Rabbi Freedman taught the teachers to extend themselves as well. “Because of his willingness to accommodate any and all disabilities, he stretched the school in ways that were never heard of before,” comments Mrs. Greenstein. “When we had children who had hearing impairments, he taught the teachers how to use FM receivers so the children could hear the lessons. There was a girl with physical disabilities who couldn’t use a regular desk. He got the janitorial staff to create a special desk for her. He bent over backward and did whatever had to be done to help a kid learn.”
When Sora Mindy Cook (now Cynamon), who is blind, entered Bais Yaakov, she needed extra help as well. “He was so excited to help her,” recalls Sora Mindy’s mother, Mrs. Esky Cook. “We heard that there was a blind girl in a frum school in New York. Rabbi Freedman wanted to see what he could learn from the staff there, so my husband and I drove to New York with him, together with Mrs. Renee Bienstock, head of P’TACH, to see what they were doing!
“His attitude was, ‘We will do anything to help her.’ For a few years, she had to attend public school because there was no government funding for private schools for the help she needed. Rabbi Freedman told me, ‘If ever she has a day off, she will always have a class in Bais Yaakov.’ And that’s what we did. Every vacation day in public school, she went to Bais Yaakov.”
After third grade, Sora Mindy became a regular full-time student in Bais Yaakov. “Rabbi Freedman did everything possible to make things perfect for her. I can’t imagine another principal who would be like him,” Mrs. Cook declares. “And all the kids gained. The other girls were exposed to a kid who was blind, and they learned from her as well.”
What gave Rabbi Freedman the ability to do what he did for these students? “He saw potential for anyone to succeed,” explains Rabbi Stein. “He didn’t look at these children as any different from a typical child. It was part of his mission. In fact, he got a second master’s degree in special education. He did a lot of research to make sure what he did would be viable within the community. His attitude was always to make Bais Yaakov as inclusive a school as possible.”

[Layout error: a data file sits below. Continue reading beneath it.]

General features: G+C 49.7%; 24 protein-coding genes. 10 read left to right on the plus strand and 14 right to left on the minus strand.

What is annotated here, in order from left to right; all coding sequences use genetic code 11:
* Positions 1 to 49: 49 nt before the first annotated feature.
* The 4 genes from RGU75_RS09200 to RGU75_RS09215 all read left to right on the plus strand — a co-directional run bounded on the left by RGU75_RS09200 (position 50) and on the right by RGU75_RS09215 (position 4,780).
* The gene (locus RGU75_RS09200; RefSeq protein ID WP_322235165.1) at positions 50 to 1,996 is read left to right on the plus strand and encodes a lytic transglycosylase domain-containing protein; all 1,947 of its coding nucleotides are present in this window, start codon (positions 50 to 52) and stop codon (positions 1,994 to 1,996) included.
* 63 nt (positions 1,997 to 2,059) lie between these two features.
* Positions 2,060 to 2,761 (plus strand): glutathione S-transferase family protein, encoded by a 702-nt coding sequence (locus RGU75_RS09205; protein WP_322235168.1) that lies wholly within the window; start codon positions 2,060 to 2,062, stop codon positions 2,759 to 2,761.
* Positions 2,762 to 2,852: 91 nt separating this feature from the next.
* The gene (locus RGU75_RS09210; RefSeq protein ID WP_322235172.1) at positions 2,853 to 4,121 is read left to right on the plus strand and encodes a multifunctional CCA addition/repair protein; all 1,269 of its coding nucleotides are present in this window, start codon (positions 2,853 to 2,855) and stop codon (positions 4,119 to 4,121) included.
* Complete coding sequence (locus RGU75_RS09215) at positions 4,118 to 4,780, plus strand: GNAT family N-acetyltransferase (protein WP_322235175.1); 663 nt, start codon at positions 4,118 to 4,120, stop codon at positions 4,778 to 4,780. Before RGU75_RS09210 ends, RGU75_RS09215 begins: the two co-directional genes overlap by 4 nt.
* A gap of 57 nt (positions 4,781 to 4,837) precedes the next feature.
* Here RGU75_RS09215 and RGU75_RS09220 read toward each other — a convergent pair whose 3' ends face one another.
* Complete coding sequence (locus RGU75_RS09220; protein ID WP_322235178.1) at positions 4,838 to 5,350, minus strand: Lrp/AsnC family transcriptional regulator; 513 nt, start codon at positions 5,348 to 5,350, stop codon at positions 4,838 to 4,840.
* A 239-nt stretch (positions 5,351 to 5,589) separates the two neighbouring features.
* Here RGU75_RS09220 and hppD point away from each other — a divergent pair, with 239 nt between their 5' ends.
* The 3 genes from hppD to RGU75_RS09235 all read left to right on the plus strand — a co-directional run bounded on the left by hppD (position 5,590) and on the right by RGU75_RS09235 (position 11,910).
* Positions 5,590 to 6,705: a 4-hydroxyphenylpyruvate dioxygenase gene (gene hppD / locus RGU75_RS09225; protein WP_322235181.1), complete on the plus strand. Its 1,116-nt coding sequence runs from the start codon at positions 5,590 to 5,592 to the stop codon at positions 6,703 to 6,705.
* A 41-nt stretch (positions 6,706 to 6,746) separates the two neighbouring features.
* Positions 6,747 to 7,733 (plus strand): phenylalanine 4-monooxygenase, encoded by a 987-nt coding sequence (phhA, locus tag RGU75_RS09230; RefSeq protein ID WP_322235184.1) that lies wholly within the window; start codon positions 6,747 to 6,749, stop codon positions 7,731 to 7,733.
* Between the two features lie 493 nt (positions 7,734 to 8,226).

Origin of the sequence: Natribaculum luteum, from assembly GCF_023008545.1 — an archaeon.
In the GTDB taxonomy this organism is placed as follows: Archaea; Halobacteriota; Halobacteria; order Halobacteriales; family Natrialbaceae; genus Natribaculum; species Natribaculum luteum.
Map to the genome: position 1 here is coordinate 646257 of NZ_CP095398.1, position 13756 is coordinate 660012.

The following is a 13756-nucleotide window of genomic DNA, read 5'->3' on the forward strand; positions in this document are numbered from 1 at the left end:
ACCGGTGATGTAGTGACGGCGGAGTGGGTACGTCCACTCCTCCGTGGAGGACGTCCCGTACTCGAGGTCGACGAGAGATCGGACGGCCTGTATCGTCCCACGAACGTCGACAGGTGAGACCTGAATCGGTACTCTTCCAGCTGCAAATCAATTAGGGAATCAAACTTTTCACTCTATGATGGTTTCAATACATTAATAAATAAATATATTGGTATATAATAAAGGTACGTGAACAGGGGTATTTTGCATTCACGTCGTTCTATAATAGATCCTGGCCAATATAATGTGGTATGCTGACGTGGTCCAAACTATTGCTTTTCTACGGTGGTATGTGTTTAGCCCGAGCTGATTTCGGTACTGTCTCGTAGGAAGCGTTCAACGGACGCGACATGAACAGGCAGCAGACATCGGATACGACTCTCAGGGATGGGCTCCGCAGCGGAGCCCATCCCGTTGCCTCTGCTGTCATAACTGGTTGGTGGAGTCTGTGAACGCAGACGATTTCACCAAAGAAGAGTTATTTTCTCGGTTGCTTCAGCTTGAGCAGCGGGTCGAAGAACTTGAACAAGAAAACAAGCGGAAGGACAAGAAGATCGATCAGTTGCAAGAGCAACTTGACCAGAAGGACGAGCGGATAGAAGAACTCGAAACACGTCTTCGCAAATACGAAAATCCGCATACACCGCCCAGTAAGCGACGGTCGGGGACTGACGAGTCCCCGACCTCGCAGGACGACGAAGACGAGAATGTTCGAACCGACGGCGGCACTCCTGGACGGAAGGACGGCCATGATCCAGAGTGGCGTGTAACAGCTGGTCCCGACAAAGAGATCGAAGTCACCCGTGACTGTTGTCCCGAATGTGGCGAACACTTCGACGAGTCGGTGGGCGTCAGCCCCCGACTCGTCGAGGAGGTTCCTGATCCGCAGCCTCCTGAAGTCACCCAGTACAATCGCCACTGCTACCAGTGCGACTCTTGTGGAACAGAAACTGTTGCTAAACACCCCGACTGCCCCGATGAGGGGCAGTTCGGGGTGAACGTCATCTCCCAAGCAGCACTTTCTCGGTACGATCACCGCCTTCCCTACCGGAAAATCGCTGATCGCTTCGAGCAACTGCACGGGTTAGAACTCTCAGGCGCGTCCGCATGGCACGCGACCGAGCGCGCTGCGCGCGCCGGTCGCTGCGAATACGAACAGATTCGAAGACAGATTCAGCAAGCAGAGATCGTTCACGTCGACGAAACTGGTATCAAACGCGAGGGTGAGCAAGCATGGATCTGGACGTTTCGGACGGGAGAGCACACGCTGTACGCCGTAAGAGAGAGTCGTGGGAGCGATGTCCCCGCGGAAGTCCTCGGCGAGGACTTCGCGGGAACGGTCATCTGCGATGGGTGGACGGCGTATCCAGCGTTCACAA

After his heart transplant 10 years ago, Rabbi Freedman returned to Bais Yaakov with renewed energy – to the amazement of his doctors, who said that most people his age would have simply retired at that point.
“He had a lot more physical energy after the transplant,” says Rabbi Paysach Freedman. “And he also felt a special hakaras hatov to Hashem for the added years to his life. After the transplant, he said Modeh Ani three times a day. He knew he had to keep going, to keep giving to the klal.”
“He went through so many things,” concurs Mrs. Greenstein. “Any one of those things would have made a different person retire and give up. But he wouldn’t give up. He just found a way to meet each challenge head on. His legacy to the children of Bais Yaakov is that the limitations other people put on you shouldn’t hold you back.”
After announcing his retirement in the 2014-2015 school year, Rabbi Freedman waited until appropriate replacements were hired before he actually stepped down. Some people were surprised that he was retiring; after all, he was only in his mid-60s, and there are those who stay in chinuch long after that point. But he wanted to retire while he was still doing a good job, says Rabbi Paysach Freedman. “He didn’t want to stick around until he had become irrelevant.”
The mark Rabbi Freedman left on Bais Yaakov will not be quickly forgotten. And in the halls of Bais Yaakov, his presence is still felt, even though he hasn’t been an active part of the school for close to a year. “We always knew he was there,” says Rabbi Stein. “It’s a void that isn’t going to be easily filled.”